Veterans who require an assisted living facility may be best served by using both programs. As mentioned above, this is a complex process and seeking the help of a Certified Medicaid Planner or VA Pension advisor or both is highly recommended. More common is to use the programs in succession, utilizing VA Pensions until care needs costs exceed the budget then moving to Medicaid. Working with a professional planner can make this process more seamless and ideally without the veteran having to change residences.

 

Comparing Eligibility Criteria for Medicaid Long Term Care and VA Pensions

To be eligible for either Medicaid Long Term Care or VA Pension, including the Aid & Assistance or Housebound Pensions, a veteran must meet certain financial and functional (aka medical) requirements. In addition, a veteran must also meet military service requirements (time served and discharge status) to qualify for VA Pension.

There are three types of Medicaid Long Term Care – Nursing Home Medicaid, Home and Community Based (HCBS) Waivers and Aged Blind and Disabled (ABD) Medicaid. Nursing Home Medicaid, as the name implies, is for people who need to live and receive care in a nursing home. HCBS Waivers are primarily used for people who require a Nursing Home Level Of Care (NHLOC) but live at home. ABD Medicaid, also known as Regular Medicaid, is for anyone of limited financial means who is over age 65, or blind, or disabled. There are no other functional or medical requirements for ABD Medicaid.

 

Financial Criteria

The rules do vary by state and can change on a yearly basis, but generally speaking for 2022 an individual must have less than $2,000 in assets as part of the financial requirements to be eligible for all three Medicaid Long Term Care programs. Married couples with both spouses applying are generally allowed $4,000 in assets. For married couples with only one spouse applying, the applicant spouse is allowed to have $2,000 in assets but the non-applicant spouse is allowed to have up $137,400 in assets.

 Medicaid Home Exemptions: A home will not count against the asset limit as long as: (A) The Medicaid recipient, their spouse or another qualifying individual lives there, or an Intent to Return Home is filed, and (B) the home’s equity value is under the state’s limits. The home equity value is the fair market value of the home minus any money owed on the home (a mortgage, for example), and the state limits for 2022 are $636,00 in most states, and $955,000 for states with higher property values. California is the lone exception and has no home equity limit.

The other half of the financial requirements for Medicaid Long Term Care coverage is an income limit. Most states in 2022 require an individual to have an income below $2,523 / month to be eligible for Nursing Home Medicaid or HCBS Waivers. For married couples with both spouses applying, each spouse is allowed $2,523 / month in income. For married couples with only spouse applying, the income of the non-applicant spouse is not counted. Plus, if the non-applicant spouse has limited income, the applicant spouse is allowed to have an income of $3,435 / month as long as they share part of that income with the non-applicant spouse (this provision is known as the Monthly Maintenance Needs Allowance). It should be noted that Nursing Home Medicaid recipients are only allowed to keep a small portion of their monthly income (usually between $30-$150 as a “personal needs allowance”) and must use the rest to help offset the nursing home costs.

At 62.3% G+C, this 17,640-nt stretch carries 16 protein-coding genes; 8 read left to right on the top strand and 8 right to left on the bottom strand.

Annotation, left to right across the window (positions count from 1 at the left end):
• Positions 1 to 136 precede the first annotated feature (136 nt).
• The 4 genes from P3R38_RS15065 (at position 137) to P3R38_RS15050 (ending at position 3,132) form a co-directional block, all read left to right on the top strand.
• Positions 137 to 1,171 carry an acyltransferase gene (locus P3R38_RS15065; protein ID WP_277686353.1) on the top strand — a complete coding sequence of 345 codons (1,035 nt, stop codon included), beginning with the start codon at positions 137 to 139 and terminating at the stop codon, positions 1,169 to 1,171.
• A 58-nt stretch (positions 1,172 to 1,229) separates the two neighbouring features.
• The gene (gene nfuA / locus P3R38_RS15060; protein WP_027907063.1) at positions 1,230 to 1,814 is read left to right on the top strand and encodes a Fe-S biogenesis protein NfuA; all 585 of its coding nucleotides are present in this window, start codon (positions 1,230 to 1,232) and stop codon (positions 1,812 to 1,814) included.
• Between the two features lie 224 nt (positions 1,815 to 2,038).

There are also financial requirements and limits when it comes to VA benefits and pensions. To be eligible for VA Pensions in 2022, a veteran must have a net worth of less than $138,489. It’s important to note that if the applying veteran is married, their net worth total will include the net worth (aka assets) of their spouse. In these cases, the VA Pension net worth limit of $138,489 is comparable to the Medicaid limit for a married applicant with a non-applicant spouse who can use the Community Spouse Resource Allowance to keep $137,400 of the couples’ assets and keep the applicant eligible.

 VA Pension Home Exemption: The VA will not consider the home an asset as long as the property is less than two acres in size.

There is no income limit when it comes to eligibility for VA pensions, but the income of the veteran, and their spouse, will determine the amount of the pension. To start, each veteran’s Maximum Annual Pension Rate (MAPR) is calculated using a number of factors – if the veteran is married, has a child dependent, medically qualifies for Housebound Pension or medically qualifies for Aid & Assistance Pension. In 2022, the MAPR can range from $14,752 for a single veteran with no dependents and no qualifying long term health care needs, to over $40,000 for two veterans married to each other who both qualify for Aid & Assistance Pension and have two or more dependent children. The annual income of the veteran (which includes their spouse’s income if they are married) is then subtracted from their MAPR and the difference is the amount of their annual pension.

For example, a single veteran with no child dependents who qualifies for Aid & Assistance Pension has a $24,610 MAPR for 2022. If that veteran has an annual income of $10,000, their total annual VA Pension would be $14,610.

Monetary amounts in the following chart are all applicable IN MOST STATES. Please note there are exceptions, and one should do their research, consult their state website, or speak with a Medicaid planner or a VA advisor to know what the rules are in their state of residence.